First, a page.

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Public Owners Have Wide Discretion to Evaluate Qualifications Unlike the cases where courts hold both public owners and bidders’ feet to the fire in strictly observing statutory requirements, courts grant wide deference to public owners when they are exercising subjective judgments, particularly those that encompass evaluative decision-making. In the Matter of the Bid Protest of Agate Construction Co., Inc., 2017 WL 1165016, is another example in a long line of cases where the court refused to substitute its judgment for that of the contracting entity in evaluating the expertise needed to undertake a project. The court observed that the New Jersey Department of Environmental Protection had the “necessary expertise” to conduct that evaluation and the court would “not substitute [its] judgment of the facts for that of the administrative agency.” Takeaway These recent cases follow a familiar pattern: the courts will strictly enforce statutory requirements that apply to both public owners and bidders. But when a public owner is challenged on a decision that reflects its own expertise, the court will defer to that judgment as long as it may reasonably be defended, and will not substitute its own views. The information contained herein is for informational purposes only as a service to the public, and is not legal advice or a substitute for legal counsel, nor does it constitute advertising or a solicitation.

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Construction contractors can benefit from the r&d tax credit

By: Michael sexton, CPA, CCIfp, McCarthy & Company & Michael d’alessandro, Research Tax Credits, LLC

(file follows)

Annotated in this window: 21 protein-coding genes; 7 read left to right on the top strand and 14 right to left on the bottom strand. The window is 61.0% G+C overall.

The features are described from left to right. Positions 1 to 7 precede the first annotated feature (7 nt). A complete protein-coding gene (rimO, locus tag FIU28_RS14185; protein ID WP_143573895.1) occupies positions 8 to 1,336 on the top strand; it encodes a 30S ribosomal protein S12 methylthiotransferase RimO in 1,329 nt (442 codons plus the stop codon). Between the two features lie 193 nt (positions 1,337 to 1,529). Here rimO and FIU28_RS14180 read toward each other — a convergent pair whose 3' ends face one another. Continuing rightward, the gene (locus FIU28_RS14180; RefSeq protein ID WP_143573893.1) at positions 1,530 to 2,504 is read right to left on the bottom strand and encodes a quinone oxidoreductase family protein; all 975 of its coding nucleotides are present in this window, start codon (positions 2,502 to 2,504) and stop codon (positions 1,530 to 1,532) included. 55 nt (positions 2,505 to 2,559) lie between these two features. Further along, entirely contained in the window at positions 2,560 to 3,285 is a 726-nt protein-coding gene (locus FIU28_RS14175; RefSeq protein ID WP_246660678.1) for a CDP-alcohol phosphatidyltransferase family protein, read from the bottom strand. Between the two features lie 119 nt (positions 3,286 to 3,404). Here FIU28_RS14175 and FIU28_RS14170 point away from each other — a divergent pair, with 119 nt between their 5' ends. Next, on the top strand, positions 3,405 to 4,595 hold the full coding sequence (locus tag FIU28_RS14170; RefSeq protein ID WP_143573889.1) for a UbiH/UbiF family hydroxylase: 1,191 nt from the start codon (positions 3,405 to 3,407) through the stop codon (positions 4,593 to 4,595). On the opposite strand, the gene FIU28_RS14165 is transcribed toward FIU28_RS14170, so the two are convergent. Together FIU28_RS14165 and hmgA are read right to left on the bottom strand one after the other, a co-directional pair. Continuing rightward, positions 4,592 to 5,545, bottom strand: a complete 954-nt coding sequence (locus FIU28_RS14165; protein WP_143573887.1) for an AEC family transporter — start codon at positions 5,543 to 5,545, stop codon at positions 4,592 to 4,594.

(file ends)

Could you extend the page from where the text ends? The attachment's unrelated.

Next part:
1. Technological in Nature ‒ The research must rely upon principles of the hard sciences including: biology, chemistry, physics, computer sciences, manufacturing, engineering, architecture, and design build. ‒ The research must be intended to discover new information for your business. ‒ Activities centered on accounting, finance, marketing, economics, humanities, management, social sciences or any other “soft sciences” do not qualify. 2. Uncertainty ‒ The information sought must be intended to eliminate uncertainty concerning the development or improvement of the product, process, technique, formula or design. ‒ Uncertainty exists if, at the conceptual phase, information available to the taxpayer does not establish the capability, method or functional design of the product, project or process.

3. Process of Experimentation ‒ Evaluation of one or more alternatives to a company’s original design objective(s). ‒ Involves the development of one or more hypotheses, testing, trial and error, analysis and refining or discarding the hypotheses as part of the development. 4. Permitted Purpose ‒ Activities must relate to the development of a new or improved product, process or design that attempts to improve the function, performance, reliability, or quality of a product, project, process or formula; or method to reduce cost, time or materials. ‒ Pursuit of government or industry certification qualifies (ISO, FDA, UL, ASTM, A2LA, etc.). ‒ Activities relating to aesthetics like style, taste, texture or preference factors do not qualify. Examples of the types of construction projects that typically contain qualified research include: • Planning new pre-construction processes and enhancements. • Funding research that you own the rights to the results and puts you at economic risk. • Developing new resources and delivery methods for hardbid jobs. • Customizing fixed-fees, bids, quotes, proposals and estimates where you may be at risk. • Designing schemes, developing processes and other intellectual property to meet the requirements of a request for proposal (RFP) provided you retain the rights and risks associated with the R&D. This would apply to bids won or lost. • Improving the infrastructure of highways, roadways, bridges or marine applications. • Refining runoff, drainage and storm water management systems. • Mitigating the effect of unstable soil or sand with foundation engineering improvements. • Enhancing structural designs to withstand hurricanes, storm surges, earthquakes, floods, high winds and other natural disasters. • Designing innovative green and energy efficient projects. • Testing material combination alternatives. • Installing high-tech equipment to operate more efficiently.